Thanks to its expertise in extreme cryogenics and as a long-term partner of the space industry, the Lebedev Physical Institute of the Russian Academy of Sciences entrusted Air Liquide to study the possibility of integrating cryogenic coolers into its Millimetron space observatory, a 10-meter high space telescope designed to study various objects in the universe.
To achieve its goals when launched in space, Millimetron’s 10-meter mirror will need to be cooled at extremely low temperatures. Air Liquide is studying the possibility of implementing its cryogenic coolers, also called pulse tube coolers, on one part of the instrument to ensure that it is maintained at 10 Kelvin (-263°C). The study will end in the second half of 2021 after a period of preliminary technical tests, and the Milimetron mission is set to be launched in 2029.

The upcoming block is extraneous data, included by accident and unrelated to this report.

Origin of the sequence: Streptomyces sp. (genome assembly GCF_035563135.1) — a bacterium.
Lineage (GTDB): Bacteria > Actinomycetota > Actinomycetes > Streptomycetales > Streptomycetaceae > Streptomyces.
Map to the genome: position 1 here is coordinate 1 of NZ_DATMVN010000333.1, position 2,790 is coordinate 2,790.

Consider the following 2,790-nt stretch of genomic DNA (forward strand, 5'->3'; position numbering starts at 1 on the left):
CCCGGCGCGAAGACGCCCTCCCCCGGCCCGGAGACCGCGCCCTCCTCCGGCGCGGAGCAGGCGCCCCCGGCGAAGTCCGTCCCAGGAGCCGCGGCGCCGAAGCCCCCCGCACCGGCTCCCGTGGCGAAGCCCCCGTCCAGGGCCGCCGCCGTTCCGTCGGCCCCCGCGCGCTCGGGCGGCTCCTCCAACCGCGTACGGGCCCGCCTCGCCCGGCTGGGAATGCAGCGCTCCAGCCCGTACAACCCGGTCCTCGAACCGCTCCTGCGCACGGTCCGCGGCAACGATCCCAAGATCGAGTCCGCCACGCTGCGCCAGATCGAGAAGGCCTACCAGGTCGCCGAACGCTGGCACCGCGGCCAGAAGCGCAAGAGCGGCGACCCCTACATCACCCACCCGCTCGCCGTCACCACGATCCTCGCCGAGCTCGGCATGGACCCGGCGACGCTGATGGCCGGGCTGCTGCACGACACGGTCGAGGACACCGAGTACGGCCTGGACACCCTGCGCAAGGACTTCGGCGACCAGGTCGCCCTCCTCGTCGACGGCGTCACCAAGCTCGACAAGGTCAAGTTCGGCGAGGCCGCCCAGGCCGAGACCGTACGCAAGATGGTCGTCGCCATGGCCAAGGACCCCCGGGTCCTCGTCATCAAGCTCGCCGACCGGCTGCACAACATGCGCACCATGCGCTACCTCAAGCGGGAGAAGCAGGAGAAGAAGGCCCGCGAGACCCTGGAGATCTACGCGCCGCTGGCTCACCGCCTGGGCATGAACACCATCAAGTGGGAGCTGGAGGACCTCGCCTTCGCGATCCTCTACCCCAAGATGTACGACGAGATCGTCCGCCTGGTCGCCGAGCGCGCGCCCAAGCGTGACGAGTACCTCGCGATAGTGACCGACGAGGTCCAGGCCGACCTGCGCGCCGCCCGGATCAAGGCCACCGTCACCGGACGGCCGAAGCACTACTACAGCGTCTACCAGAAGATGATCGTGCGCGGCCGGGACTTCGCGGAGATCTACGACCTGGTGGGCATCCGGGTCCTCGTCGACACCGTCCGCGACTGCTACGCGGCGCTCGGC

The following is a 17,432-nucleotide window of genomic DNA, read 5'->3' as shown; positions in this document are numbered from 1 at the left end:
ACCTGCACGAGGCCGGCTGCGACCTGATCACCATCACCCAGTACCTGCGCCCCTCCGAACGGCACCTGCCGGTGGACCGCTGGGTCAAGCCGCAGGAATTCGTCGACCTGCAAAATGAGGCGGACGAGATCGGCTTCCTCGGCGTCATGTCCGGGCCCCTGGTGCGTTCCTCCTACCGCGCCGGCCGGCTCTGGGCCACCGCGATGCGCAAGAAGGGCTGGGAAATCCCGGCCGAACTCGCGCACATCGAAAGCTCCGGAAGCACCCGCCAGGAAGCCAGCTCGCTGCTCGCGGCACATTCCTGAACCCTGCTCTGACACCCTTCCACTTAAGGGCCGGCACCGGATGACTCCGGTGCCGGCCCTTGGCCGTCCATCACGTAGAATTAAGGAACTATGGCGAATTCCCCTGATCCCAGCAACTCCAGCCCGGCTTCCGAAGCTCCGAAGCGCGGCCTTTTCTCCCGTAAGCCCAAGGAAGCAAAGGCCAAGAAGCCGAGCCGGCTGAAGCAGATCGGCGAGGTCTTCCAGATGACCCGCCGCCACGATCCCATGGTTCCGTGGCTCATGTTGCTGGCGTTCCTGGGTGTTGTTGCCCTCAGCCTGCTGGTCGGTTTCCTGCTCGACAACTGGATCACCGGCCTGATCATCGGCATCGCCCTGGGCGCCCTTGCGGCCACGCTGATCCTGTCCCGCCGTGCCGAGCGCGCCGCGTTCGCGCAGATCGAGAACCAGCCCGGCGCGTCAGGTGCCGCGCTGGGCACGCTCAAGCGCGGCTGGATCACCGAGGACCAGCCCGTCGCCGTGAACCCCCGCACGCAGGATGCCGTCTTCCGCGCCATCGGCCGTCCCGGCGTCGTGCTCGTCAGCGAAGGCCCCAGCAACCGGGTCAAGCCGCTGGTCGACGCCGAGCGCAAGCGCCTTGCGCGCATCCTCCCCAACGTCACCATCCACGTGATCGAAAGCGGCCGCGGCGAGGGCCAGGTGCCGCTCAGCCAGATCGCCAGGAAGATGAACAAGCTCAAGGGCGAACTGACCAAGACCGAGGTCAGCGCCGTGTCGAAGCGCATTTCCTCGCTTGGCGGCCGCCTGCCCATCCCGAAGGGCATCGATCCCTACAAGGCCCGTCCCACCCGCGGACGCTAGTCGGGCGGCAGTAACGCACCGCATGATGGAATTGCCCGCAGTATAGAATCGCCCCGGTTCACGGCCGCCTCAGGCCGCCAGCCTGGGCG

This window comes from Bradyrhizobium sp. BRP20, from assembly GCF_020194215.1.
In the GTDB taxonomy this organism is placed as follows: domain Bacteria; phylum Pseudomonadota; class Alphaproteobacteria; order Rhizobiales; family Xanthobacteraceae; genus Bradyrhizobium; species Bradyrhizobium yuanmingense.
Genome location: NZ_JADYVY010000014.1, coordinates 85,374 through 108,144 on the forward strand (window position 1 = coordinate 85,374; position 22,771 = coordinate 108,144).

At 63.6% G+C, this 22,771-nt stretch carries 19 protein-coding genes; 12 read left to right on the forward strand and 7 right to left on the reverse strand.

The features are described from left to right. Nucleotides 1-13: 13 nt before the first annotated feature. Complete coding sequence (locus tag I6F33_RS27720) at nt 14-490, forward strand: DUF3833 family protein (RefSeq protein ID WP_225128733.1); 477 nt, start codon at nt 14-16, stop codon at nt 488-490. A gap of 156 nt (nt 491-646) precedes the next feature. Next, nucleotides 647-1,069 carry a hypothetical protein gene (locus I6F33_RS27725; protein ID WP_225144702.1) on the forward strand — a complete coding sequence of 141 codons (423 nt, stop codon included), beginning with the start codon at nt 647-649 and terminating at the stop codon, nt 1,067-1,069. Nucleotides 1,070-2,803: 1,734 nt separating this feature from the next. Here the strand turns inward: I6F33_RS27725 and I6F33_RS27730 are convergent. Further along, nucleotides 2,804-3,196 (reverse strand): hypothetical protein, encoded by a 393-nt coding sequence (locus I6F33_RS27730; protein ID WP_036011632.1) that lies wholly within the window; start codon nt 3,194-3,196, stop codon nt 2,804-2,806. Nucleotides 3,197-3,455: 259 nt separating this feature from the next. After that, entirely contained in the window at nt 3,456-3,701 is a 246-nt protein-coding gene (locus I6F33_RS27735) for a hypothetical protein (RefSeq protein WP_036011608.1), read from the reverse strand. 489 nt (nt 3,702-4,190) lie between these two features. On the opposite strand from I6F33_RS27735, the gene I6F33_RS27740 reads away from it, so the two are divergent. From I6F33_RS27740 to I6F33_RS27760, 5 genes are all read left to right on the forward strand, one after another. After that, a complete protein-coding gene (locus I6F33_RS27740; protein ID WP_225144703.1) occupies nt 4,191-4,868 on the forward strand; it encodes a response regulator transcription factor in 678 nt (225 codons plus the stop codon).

The Millimetron space observatory’s scientific program aims to solve a set of the most important and breakthrough scientific problems in the field of modern astrophysics and cosmology. Its mission will be to observe the event horizon of supermassive black holes, in order to find out how the oceans appeared on Earth, and how often planets with liquid water are formed. It will also study the limits of applicability of modern cosmological theory.
Air Liquide has been engaged in the space exploration field for more than 50 years by developing state-of-the-art technologies adapted to the highly constraining environment of space.